The draft Unit Management Plan (UMP) for the Essex Chain of Lakes is out and available for public comment until July 18th. To discerning readers, it will be clear that many of its recommendations and management actions, which the APA must deem to be in compliance with the State Land Master Plan, are just going ahead anyway. read PDF >
In April, NYS Department of Environmental Conservation and Adirondack Park Agency issued draft permits and unit management plan amendments respectively that would allow NYCO Minerals to conduct mineral exploration this summer on Lot 8 in the Jay Mountain Wilderness. read PDF >
This year, New Yorkers are rightly commemorating the 50th Anniversary of the
National Wilderness Preservation Act of 1964. Adirondack Wild: Friends of the
Forest Preserve, Rockefeller Institute of Government, NYS DEC, and SUNY
College of Environmental Science and Forestry recently kicked off that
anniversary with events in the Capital Region. read PDF >
In so far as a judicial ruling expected later this year, nothing can be
determined by the questions the judges posed this week regarding the
Adirondack Club and Resort, that precedent-setting subdivision near Tupper
Lake still being litigated. read PDF >
I attended a recent forum in Albany, Facing the Storm: Preparing for Increased Extreme Weather in Upstate New York, and wanted to pass along some of what I heard, or thought I heard. The event was sponsored by the Nelson A. Rockefeller Institute of Government.. read PDF >
Legal champion for nature, for our nature and for the wild, David Sive, eulogized in The New York Times recently, was a man who epitomized the truth that you protect only what you love, you love only what you understand and you understand only what you are taught. According to the writers of the Times obituary, David brought Thoreau’s Walden with him to World War II and he and the book survived the Battle of the Bulge. read PDF >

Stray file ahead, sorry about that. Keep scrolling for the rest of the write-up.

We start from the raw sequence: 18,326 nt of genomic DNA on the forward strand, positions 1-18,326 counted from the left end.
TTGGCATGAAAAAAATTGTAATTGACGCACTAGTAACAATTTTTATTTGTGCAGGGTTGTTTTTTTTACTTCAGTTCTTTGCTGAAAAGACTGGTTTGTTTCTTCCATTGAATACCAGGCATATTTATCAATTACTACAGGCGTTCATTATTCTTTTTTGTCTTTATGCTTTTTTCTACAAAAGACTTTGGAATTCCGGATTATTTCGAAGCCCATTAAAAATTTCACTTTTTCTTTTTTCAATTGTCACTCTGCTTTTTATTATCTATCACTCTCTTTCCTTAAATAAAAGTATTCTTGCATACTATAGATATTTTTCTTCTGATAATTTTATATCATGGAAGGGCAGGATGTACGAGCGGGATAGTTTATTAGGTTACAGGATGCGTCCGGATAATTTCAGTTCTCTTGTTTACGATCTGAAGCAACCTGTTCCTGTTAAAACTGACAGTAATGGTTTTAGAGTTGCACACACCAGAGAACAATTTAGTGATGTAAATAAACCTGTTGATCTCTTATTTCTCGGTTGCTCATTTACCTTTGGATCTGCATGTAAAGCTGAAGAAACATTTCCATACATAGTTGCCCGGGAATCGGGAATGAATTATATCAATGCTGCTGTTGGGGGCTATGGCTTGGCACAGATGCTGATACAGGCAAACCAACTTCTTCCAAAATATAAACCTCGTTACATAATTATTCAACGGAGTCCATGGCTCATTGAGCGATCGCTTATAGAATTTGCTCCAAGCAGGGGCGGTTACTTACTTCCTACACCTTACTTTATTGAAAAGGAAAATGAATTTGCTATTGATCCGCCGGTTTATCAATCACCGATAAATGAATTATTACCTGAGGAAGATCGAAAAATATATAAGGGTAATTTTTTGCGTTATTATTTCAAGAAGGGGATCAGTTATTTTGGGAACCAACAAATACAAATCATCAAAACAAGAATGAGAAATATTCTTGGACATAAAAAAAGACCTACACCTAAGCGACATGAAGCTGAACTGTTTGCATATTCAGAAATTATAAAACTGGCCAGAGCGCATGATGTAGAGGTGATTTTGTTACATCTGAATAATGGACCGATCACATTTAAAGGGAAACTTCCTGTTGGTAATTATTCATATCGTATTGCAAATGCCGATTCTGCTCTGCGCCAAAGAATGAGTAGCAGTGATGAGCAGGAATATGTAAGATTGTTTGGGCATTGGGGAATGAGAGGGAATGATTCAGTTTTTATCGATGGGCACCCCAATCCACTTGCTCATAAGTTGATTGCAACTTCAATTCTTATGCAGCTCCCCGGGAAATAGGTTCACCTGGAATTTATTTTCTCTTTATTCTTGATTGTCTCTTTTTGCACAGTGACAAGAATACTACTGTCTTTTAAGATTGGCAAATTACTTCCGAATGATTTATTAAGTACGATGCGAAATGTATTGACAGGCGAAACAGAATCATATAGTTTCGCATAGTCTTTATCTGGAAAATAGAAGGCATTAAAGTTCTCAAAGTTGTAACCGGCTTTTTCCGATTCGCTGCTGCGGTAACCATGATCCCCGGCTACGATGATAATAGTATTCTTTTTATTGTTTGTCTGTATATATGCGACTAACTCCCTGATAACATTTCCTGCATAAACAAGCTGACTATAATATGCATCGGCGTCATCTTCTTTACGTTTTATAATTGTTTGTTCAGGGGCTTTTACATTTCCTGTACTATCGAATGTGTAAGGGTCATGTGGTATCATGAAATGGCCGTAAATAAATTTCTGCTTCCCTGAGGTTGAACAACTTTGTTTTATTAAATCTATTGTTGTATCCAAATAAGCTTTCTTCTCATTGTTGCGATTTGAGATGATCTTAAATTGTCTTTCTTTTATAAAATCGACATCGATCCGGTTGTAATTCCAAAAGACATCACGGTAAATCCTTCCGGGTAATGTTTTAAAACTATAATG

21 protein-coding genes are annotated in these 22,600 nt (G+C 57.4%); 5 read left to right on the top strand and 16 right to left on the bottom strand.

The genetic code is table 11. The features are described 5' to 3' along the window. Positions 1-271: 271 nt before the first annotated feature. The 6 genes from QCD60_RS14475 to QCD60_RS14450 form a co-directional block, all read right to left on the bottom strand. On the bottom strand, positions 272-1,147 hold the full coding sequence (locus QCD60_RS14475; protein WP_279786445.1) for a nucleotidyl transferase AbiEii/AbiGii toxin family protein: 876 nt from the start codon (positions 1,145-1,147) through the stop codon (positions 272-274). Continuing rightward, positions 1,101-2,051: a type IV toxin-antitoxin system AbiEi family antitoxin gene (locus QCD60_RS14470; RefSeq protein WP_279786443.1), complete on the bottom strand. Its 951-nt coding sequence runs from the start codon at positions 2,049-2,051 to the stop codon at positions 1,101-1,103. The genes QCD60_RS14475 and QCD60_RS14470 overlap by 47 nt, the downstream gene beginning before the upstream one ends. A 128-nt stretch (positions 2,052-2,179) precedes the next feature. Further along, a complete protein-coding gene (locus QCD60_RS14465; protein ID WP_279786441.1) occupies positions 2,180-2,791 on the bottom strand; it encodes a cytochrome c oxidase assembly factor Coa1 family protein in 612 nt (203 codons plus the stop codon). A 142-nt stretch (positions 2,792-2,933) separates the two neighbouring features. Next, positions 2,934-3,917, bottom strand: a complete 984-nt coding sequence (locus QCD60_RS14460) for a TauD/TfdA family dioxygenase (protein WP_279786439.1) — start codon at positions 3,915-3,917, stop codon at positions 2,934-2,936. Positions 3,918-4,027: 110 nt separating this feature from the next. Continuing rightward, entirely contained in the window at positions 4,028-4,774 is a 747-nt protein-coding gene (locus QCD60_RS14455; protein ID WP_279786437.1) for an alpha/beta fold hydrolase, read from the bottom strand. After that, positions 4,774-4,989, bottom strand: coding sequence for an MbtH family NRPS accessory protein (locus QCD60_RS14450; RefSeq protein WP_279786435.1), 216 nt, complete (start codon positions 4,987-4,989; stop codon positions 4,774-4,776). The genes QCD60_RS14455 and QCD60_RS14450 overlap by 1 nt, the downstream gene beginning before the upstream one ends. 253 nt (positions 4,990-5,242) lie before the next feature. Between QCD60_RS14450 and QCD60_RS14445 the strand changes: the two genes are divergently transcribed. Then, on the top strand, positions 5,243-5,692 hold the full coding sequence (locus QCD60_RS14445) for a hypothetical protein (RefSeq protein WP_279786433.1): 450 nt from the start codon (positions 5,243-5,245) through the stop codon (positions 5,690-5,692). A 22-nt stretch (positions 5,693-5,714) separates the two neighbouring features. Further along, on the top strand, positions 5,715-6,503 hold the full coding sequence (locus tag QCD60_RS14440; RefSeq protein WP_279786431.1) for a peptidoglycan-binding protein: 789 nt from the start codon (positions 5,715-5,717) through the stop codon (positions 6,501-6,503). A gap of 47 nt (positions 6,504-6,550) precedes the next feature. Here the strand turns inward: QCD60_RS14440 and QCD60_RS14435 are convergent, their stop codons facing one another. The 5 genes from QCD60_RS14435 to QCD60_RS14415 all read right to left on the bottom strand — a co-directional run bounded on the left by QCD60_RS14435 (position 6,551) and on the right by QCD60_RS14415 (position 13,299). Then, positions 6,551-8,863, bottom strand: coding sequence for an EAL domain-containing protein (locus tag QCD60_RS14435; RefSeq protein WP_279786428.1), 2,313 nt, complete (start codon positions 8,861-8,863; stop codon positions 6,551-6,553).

The gap between legislative intent to protect the open space resources of the Adirondack Park and the APA’s analysis of project impacts in accordance with the law widened into a chasm in 2012 when the agency approved the Adirondack Club and Resort by a 10-1 vote. read PDF >
Given Governor Andrew Cuomo’s projected $2 billion surplus, his environmental agencies could have used a bit of a budgetary boost.
One can always hope. But readers already know this is not the case. Cuomo’s Environmental Conservation Commissioner, Joe Martens, made it explicit when he testified recently to legislative committees “Basically, this is a flat budget staff-wise,” he told legislators who politely questioned why his DEC budget appeared to be cut $43 million. read PDF >
Fifty years ago, the nation as a whole needed a diversion after the shocking assassination of President Kennedy, and all eyes were on the Beatles performing on the Ed Sullivan Show. President Johnson was hard at work persuading key congressmen to support the Civil Rights Act. The seedling that was to become the Vietnam War was growing. I knew little about any of this. I joined thousands my age trying to impersonate the Beatles with a mop on my head and a “plugged-in” broomstick. read PDF >
Bernard C. Smith served in the NYS Senate from 1965-1978, an era when trust in our government’s good will and capability to improve our lives was ebbing fast. But Senator Smith, a Republican, believed strongly in that capability and responsibility. read PDF >
It’s state budget time, and the members of regional advisory committees on open space conservation from the Adirondacks to Niagara and Long Island will be watching that fraction of one percent of the state budget called the Environmental Protection Fund. Will the EPF continue to recover from the recessionary influenza it caught in 2009? read PDF >